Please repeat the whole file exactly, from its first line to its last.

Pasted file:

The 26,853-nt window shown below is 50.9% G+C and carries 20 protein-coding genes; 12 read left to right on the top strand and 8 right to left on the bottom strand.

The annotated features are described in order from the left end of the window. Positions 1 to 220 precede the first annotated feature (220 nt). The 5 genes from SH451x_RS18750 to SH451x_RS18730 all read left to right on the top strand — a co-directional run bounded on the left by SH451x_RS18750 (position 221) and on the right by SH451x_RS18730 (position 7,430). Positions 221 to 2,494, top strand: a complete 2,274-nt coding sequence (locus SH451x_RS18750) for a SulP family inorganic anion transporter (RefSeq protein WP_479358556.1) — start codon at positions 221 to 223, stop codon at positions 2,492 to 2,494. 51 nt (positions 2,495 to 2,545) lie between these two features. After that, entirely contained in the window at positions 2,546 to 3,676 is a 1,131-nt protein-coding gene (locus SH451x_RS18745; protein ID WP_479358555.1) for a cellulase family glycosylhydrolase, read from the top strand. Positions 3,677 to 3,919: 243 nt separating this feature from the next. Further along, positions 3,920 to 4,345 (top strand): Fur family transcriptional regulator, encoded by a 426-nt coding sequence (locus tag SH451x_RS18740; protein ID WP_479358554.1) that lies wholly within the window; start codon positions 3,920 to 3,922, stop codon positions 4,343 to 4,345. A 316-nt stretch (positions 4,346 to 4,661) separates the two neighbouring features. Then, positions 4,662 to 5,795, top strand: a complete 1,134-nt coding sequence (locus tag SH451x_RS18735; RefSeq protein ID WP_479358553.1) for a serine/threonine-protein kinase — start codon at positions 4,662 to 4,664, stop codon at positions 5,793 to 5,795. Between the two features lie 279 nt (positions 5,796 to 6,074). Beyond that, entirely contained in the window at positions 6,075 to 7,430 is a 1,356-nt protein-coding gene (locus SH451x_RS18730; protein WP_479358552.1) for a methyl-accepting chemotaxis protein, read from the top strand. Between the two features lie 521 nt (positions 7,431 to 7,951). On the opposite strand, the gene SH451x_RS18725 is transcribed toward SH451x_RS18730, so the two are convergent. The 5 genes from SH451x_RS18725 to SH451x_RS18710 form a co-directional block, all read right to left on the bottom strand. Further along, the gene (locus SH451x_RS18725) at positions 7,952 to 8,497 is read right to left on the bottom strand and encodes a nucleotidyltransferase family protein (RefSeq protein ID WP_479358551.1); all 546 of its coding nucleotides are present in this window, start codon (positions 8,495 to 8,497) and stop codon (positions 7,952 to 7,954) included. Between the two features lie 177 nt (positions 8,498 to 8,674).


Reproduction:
The 26,853-nt window shown below is 50.9% G+C and carries 20 protein-coding genes; 12 read left to right on the top strand and 8 right to left on the bottom strand.

The annotated features are described in order from the left end of the window. Positions 1 to 220 precede the first annotated feature (220 nt). The 5 genes from SH451x_RS18750 to SH451x_RS18730 all read left to right on the top strand — a co-directional run bounded on the left by SH451x_RS18750 (position 221) and on the right by SH451x_RS18730 (position 7,430). Positions 221 to 2,494, top strand: a complete 2,274-nt coding sequence (locus SH451x_RS18750) for a SulP family inorganic anion transporter (RefSeq protein WP_479358556.1) — start codon at positions 221 to 223, stop codon at positions 2,492 to 2,494. 51 nt (positions 2,495 to 2,545) lie between these two features. After that, entirely contained in the window at positions 2,546 to 3,676 is a 1,131-nt protein-coding gene (locus SH451x_RS18745; protein ID WP_479358555.1) for a cellulase family glycosylhydrolase, read from the top strand. Positions 3,677 to 3,919: 243 nt separating this feature from the next. Further along, positions 3,920 to 4,345 (top strand): Fur family transcriptional regulator, encoded by a 426-nt coding sequence (locus tag SH451x_RS18740; protein ID WP_479358554.1) that lies wholly within the window; start codon positions 3,920 to 3,922, stop codon positions 4,343 to 4,345. A 316-nt stretch (positions 4,346 to 4,661) separates the two neighbouring features. Then, positions 4,662 to 5,795, top strand: a complete 1,134-nt coding sequence (locus tag SH451x_RS18735; RefSeq protein ID WP_479358553.1) for a serine/threonine-protein kinase — start codon at positions 4,662 to 4,664, stop codon at positions 5,793 to 5,795. Between the two features lie 279 nt (positions 5,796 to 6,074). Beyond that, entirely contained in the window at positions 6,075 to 7,430 is a 1,356-nt protein-coding gene (locus SH451x_RS18730; protein WP_479358552.1) for a methyl-accepting chemotaxis protein, read from the top strand. Between the two features lie 521 nt (positions 7,431 to 7,951). On the opposite strand, the gene SH451x_RS18725 is transcribed toward SH451x_RS18730, so the two are convergent. The 5 genes from SH451x_RS18725 to SH451x_RS18710 form a co-directional block, all read right to left on the bottom strand. Further along, the gene (locus SH451x_RS18725) at positions 7,952 to 8,497 is read right to left on the bottom strand and encodes a nucleotidyltransferase family protein (RefSeq protein ID WP_479358551.1); all 546 of its coding nucleotides are present in this window, start codon (positions 8,495 to 8,497) and stop codon (positions 7,952 to 7,954) included. Between the two features lie 177 nt (positions 8,498 to 8,674).